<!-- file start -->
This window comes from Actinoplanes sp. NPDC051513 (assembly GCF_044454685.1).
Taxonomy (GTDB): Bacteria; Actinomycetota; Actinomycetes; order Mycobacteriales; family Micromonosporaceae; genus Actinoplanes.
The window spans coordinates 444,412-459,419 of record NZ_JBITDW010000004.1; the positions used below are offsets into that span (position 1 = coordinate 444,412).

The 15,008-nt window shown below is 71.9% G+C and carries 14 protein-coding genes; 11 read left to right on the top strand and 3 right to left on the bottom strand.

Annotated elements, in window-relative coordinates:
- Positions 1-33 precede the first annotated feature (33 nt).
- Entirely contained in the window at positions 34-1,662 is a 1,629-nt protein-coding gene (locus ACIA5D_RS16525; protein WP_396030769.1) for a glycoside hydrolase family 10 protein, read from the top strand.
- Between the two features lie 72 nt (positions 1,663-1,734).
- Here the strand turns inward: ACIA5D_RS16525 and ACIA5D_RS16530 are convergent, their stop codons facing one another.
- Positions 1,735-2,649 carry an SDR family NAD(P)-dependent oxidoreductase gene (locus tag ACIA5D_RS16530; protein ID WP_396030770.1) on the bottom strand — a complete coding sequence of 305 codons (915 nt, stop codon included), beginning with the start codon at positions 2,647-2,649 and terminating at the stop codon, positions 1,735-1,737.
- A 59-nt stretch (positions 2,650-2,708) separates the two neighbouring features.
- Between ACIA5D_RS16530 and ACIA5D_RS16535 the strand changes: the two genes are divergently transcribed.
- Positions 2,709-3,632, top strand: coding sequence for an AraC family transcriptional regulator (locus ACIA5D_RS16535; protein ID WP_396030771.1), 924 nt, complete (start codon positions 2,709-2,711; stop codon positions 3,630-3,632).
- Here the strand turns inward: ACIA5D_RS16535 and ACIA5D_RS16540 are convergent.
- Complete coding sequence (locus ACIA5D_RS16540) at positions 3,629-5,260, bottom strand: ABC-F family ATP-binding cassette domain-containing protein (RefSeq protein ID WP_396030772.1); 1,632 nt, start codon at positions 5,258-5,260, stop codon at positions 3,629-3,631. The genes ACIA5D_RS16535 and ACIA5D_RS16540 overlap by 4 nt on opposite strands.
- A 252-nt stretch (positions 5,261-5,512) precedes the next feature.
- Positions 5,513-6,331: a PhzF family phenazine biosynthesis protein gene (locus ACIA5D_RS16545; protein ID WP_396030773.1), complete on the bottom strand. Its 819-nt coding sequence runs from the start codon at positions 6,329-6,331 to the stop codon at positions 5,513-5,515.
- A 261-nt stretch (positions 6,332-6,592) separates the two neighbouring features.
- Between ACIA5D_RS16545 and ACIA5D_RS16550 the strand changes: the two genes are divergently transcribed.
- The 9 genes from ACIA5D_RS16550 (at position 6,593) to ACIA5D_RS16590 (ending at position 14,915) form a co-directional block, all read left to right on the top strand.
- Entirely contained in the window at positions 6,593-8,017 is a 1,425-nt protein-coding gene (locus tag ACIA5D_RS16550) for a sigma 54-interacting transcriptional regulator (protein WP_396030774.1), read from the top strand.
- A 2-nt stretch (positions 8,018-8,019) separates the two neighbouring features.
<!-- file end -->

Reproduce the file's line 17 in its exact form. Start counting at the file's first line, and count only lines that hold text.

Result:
- Positions 5,513-6,331: a PhzF family phenazine biosynthesis protein gene (locus ACIA5D_RS16545; protein ID WP_396030773.1), complete on the bottom strand. Its 819-nt coding sequence runs from the start codon at positions 6,329-6,331 to the stop codon at positions 5,513-5,515.